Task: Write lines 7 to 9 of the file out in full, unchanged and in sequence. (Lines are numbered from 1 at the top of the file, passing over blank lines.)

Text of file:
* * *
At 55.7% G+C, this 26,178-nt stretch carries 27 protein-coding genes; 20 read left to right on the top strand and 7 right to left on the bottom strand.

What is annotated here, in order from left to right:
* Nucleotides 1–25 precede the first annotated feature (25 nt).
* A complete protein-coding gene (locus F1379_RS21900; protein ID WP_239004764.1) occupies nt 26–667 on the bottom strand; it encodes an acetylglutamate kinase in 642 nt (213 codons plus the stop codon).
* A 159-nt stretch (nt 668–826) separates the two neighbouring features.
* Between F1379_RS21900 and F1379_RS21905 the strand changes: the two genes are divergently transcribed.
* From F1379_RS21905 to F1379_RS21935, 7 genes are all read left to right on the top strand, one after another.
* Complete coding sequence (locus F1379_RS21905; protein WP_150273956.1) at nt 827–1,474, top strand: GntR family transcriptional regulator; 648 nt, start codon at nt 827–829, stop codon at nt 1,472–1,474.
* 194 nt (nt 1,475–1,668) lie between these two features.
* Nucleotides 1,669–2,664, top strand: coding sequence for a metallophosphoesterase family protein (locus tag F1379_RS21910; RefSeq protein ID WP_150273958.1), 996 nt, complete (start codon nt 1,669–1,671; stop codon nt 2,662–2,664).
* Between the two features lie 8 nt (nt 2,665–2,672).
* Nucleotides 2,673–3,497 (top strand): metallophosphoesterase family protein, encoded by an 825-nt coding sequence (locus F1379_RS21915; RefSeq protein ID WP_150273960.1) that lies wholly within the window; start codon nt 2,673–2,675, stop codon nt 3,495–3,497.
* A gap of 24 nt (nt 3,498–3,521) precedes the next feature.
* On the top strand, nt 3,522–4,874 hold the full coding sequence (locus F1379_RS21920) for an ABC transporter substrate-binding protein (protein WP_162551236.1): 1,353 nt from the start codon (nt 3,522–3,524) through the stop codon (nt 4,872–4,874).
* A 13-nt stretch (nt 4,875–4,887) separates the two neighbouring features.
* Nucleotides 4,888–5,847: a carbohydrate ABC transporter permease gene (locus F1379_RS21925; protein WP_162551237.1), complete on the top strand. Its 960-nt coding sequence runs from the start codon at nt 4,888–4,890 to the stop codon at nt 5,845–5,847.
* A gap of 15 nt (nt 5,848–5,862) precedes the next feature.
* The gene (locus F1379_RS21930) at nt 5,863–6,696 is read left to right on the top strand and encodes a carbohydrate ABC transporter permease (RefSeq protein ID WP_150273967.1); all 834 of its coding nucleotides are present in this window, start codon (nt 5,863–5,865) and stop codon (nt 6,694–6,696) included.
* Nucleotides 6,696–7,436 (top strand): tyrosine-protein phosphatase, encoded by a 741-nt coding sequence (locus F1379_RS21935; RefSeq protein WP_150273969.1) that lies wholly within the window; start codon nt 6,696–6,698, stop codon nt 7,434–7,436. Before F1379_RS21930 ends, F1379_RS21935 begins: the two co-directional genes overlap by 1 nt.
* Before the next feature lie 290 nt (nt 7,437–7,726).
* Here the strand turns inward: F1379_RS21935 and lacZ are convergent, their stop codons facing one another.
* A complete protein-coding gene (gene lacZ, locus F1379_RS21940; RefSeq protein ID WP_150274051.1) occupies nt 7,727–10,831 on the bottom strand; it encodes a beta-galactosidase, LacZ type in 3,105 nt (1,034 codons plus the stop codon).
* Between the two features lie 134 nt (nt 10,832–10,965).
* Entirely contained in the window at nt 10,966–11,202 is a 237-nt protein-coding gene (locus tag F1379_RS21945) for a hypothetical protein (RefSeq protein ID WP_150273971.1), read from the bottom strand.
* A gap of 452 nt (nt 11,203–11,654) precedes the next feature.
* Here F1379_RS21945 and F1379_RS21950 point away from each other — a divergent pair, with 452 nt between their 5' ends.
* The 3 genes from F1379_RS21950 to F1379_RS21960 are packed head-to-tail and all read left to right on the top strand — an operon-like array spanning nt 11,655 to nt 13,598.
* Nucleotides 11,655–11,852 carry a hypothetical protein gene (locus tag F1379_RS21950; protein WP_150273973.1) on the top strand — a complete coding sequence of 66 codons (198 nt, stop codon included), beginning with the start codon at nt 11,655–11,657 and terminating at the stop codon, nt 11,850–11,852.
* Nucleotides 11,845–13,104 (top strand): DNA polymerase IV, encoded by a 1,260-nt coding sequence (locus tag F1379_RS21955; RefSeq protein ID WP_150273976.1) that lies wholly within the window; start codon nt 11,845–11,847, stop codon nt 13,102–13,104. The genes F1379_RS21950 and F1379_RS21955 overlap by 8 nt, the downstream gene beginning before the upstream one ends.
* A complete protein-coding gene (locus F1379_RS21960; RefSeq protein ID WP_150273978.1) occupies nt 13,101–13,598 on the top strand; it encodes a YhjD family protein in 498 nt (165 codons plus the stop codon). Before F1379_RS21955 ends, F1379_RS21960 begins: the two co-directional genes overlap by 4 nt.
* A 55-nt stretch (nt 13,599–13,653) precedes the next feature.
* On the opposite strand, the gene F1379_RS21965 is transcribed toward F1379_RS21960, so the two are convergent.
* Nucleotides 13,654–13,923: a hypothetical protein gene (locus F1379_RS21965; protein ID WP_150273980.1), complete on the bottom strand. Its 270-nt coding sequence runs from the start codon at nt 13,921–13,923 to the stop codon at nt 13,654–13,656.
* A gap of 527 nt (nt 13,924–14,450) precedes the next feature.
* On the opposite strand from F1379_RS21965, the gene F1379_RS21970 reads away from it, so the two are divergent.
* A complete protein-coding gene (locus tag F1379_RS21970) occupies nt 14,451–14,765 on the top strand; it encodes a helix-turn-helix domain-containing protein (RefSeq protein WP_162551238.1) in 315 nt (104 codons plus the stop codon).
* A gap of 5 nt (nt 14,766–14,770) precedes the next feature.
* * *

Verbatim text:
* From F1379_RS21905 to F1379_RS21935, 7 genes are all read left to right on the top strand, one after another.
* Complete coding sequence (locus F1379_RS21905; protein WP_150273956.1) at nt 827–1,474, top strand: GntR family transcriptional regulator; 648 nt, start codon at nt 827–829, stop codon at nt 1,472–1,474.
* 194 nt (nt 1,475–1,668) lie between these two features.